Pituitary adenomas represent challenging clinical entities that neurosurgeons must contend with. Surgical resection, typically through a transsphenoidal corridor, is the upfront treatment for NFPAs. However, some NFPAs can be difficult to cure with surgery alone. Tumor recurrence or incomplete resection can occur in many pituitary adenoma patients. Nearly a century ago, Harvey Cushing realized the limitations of microsurgical approaches for treating pituitary adenomas. Cushing and his colleagues used a radium bomb to deliver a single-session, focused radiation to treat pituitary adenomas.3,4 Henceforth, neurosurgeons and radiation oncologists have employed repeat resection or ionizing radiation to treat selected patients with recurrent or residual pituitary adenomas.
Authors perform a systematic review of the treatment options for residual or recurrent NFPAs. In this review, authors critically evaluate the evidence to support the options of repeat microsurgical resection, stereotactic radiosurgery (SRS), stereotactic radiotherapy (SRT), and fractionated radiation therapy (XRT). In addition, authors provide guidelines for the use of the approaches in the management of recurrent or residual NFPAs. These guidelines are based upon the evidence currently available in the published literature.
The evidence-based clinical practice guideline task force members and the Tumor Section of the American Association of Neurological Surgeons (AANS) and the Congress of Neurological (CNS) conducted a systematic review of the literature relevant to the management of NFPAs. Additional details of the systematic review are provided below and within the introduction and methodology chapter of the guideline.
Disclaimer of Liability
This clinical systematic review and evidence-based guideline was developed by a physician volunteer task force as an educational tool that reflects the current state of knowledge at the time of completion. The presentations are designed to provide an accurate review of the subject matter covered. This guideline is disseminated with the understanding that the recommendations by the authors and consultants who have collaborated in its development are not meant to replace the individualized care and treatment advice from a patient’s physician(s). If medical advice or assistance is required, the services of a physician should be sought. The recommendations contained in this guideline may not be suitable for use in all circumstances. The choice to implement any particular recommendation contained in this guideline must be made by a managing physician in light of the situation in each particular patient and on the basis of existing resources.
Potential Conflicts of Interest
All NFPA Guideline Task Force members were required to disclose all potential COIs prior to beginning work on the guideline, using the COI disclosure form of the AANS/CNS Joint Guidelines Committee (JGC). The CNS Guidelines Committee and Guideline Task Force Chair reviewed the disclosures and either approved or disapproved the nomination and participation on the task force. The CNS Guidelines Committee and Guideline Task Force Chair may approve nominations of task force members with possible conflicts and restrict the writing, reviewing, and/or voting privileges of that person to topics that are unrelated to the possible COIs.
The task force collaborated with a medical librarian to search for articles published from January 1, 1966, to October 1, 2014. Authors searched 2 electronic databases, PubMed and The Cochrane Central Register of Controlled Trials. Strategies for searching electronic databases were constructed by the evidence-based clinical practice guideline taskforce members and the medical librarian, using previously published search strategies to identify relevant studies (Appendix A).5-12 The Cochrane Library was searched for all NFPA articles. There were no specific Cochrane reviews for pituitary adenomas. Therefore, all appropriate references were found in the aforementioned PubMed search.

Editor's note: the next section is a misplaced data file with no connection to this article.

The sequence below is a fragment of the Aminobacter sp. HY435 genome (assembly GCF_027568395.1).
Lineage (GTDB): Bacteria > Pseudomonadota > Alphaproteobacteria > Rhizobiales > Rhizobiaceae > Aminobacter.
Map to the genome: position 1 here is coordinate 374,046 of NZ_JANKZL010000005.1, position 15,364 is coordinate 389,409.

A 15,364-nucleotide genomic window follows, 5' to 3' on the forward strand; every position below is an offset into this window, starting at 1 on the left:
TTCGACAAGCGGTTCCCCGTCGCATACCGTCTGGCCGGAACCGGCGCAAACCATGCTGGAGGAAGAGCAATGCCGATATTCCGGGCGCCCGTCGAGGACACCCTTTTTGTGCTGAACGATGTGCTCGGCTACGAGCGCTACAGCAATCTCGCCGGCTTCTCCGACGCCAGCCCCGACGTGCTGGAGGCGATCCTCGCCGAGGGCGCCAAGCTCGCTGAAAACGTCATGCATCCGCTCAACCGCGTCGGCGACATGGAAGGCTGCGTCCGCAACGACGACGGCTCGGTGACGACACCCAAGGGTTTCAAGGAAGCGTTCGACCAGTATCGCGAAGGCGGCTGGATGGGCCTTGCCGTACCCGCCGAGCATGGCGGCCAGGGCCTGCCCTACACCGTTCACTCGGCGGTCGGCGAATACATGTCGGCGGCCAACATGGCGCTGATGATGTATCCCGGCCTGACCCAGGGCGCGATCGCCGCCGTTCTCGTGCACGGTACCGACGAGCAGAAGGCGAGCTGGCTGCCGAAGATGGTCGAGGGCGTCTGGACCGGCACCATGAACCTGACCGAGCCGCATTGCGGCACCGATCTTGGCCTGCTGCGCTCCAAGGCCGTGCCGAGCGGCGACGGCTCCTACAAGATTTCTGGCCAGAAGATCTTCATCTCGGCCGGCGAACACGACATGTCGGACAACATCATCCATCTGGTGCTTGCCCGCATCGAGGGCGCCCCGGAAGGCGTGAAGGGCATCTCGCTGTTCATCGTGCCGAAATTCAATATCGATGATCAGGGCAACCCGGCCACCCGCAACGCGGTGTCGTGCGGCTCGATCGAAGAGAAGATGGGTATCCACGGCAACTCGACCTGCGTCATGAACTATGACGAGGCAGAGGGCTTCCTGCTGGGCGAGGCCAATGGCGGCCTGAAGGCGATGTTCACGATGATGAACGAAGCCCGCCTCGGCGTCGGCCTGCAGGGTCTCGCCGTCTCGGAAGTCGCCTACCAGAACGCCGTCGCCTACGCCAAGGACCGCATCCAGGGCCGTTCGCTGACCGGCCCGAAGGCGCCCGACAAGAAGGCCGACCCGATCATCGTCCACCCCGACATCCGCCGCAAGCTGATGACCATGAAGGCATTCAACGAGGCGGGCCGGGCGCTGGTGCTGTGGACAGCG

Statistical Analyses of Pooled Data
To compare the tumor control rates between patients who underwent adjuvant radiation therapy and patients who were treated conservatively, the pooled data were analyzed using Review Manager version 5.2.8 (The Nordic Cochrane Centre; The Cochrane Collaboration, 2012). The tumor control rates were extracted for the patients who underwent SRS, SRT, and XRT as adjuvant treatment, and for patients who chose observation. Studies with tumor control rates of NFA comparing adjuvant SRS and observation were included in the meta-analysis. Odds ratios for individual studies and the sum of the included studies were computed using the Mantel-Haenszel test.
Under the assumptions of possible clinical diversity among the included studies, the random effects model was implemented in the analyses for this review. Study heterogeneity was detected using the chi-square and I2 test statistics. In general, a small number of studies in the analyses lower the power of the chi-square test. Therefore, both a chi-square value within the 10% (P < .10) and a I2 value exceeding 50% were required for significance.
RESULTS AND DISCUSSION
The search resulted in 95 articles, and 46 were excluded based on the inclusion and exclusion criteria mentioned above according to the title and abstract. The remaining 49 articles were included, and these were as follows: outcome of repeat surgical resection (n = 4), outcome of radiosurgery (ie, single-session or hypofractionated stereotactic radiosurgery [SRS]) (n = 24), or fractionated radiotherapy (ie, stereotactic radiotherapy [SRT], conventional fractionated radiotherapy [XRT]) (n = 21) (Figure 1). This review highlights the most important contributions on the treatment efficacy in residual/recurrent NFPA of surgical approaches, on radiosurgery, and on studies aimed at the identification of new markers in relation to tumor behavior or response to treatment.